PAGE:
Cerebral palsy patients discovered dead during sleep: experience from a comprehensive tertiary pediatric center

J Pediatr Rehabil Med. 2013 Jan 1;6(4):225-31. doi: 10.3233/PRM-140257.


Objectives: It is not uncommon for children with cerebral palsy (CP) to be discovered dead during sleep (DDDS); however, the factors associated with this pattern of mortality remain unknown. The current study aims to describe the mortality associated with children with CP from a single, tertiary care center who were DDDS.

Methods: A retrospective (case-only) design to examine proportionate mortality and patient characteristics and co-morbidities that may be related to children DDDS between 1993 and 2011.

Results: There were 177 patients with CP whose deaths were reported to our institution during the study period, of which 19 were DDDS at home. The period proportionate mortality (PPM) was 114.5 per 1000. The average age at time of death was 17 years and 6 months (minimum, 6 years; maximum, 25 years). All but one of the DDDS patients had gastrointestinal feeding tubes, seizure disorders, respiratory disorders, and were non-ambulatory. Very importantly, our DDDS patients manifested clusters of respiratory disorders, namely recurrent aspiration pneumonia (10/19), asthma pneumonitis (4/19), food/vomitius inhalation (6/19), reactive airway disease (16/19), respiratory failure (14/19), chronic bronchitis (7/19), chronic obstructive lung disease (9/19), and nocturnal respiratory insufficiency (16/19).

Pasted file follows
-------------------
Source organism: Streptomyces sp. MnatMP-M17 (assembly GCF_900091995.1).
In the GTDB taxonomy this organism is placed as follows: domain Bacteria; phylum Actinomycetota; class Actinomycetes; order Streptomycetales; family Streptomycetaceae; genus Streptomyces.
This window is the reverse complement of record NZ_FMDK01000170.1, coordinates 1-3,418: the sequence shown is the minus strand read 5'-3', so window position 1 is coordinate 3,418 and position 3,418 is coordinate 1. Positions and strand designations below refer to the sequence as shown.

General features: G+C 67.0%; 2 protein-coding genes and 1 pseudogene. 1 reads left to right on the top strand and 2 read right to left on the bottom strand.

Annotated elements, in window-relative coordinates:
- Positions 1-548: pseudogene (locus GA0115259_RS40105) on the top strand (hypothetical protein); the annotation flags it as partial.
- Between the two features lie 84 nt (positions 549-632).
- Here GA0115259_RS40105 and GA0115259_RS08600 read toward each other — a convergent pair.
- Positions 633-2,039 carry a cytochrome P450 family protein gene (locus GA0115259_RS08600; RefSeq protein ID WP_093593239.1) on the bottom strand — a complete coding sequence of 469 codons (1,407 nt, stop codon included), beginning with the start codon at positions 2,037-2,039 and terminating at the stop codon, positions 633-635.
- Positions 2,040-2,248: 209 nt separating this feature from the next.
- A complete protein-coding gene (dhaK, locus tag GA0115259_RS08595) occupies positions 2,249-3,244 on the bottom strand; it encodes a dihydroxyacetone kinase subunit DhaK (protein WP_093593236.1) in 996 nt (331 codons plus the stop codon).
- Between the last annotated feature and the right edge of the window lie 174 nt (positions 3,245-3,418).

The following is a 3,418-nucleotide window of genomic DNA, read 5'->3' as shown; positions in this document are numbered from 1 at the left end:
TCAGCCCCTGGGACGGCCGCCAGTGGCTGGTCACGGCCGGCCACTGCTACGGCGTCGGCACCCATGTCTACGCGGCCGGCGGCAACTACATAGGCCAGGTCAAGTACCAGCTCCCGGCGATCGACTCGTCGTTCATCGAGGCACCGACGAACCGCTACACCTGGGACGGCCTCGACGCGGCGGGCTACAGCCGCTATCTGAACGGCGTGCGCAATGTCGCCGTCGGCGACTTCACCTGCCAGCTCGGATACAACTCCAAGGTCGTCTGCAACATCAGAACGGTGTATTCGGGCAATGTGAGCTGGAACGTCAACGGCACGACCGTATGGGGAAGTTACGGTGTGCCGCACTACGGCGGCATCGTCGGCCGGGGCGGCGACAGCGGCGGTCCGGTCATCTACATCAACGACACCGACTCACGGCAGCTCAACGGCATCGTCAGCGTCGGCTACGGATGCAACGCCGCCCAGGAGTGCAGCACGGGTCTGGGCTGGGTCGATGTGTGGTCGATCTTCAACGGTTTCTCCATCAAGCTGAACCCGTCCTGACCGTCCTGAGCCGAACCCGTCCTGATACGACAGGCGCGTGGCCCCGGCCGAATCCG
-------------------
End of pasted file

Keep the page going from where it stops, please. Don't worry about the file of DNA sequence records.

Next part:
Conclusions: Respiratory disorders, severe motor disability, seizures, and intellectual status are possible co-morbidities that may be associated with DDDS. There is a need for further study in order to understand what type of monitoring and care (if any) may help prevent DDDS related to these co-morbidities and sleep disorders/abnormalities.

Keywords: Cerebral palsy; co-morbidities; mortality; proportionate mortality; respiratory disorders.

MeSH terms

  • Adolescent
  • Adult
  • Cerebral Palsy / mortality*
  • Child
  • Comorbidity
  • Female
  • Humans
  • Lung Diseases / epidemiology*
  • Male
  • Respiration Disorders / epidemiology*
  • Retrospective Studies
  • Risk Factors
  • Sleep
  • Young Adult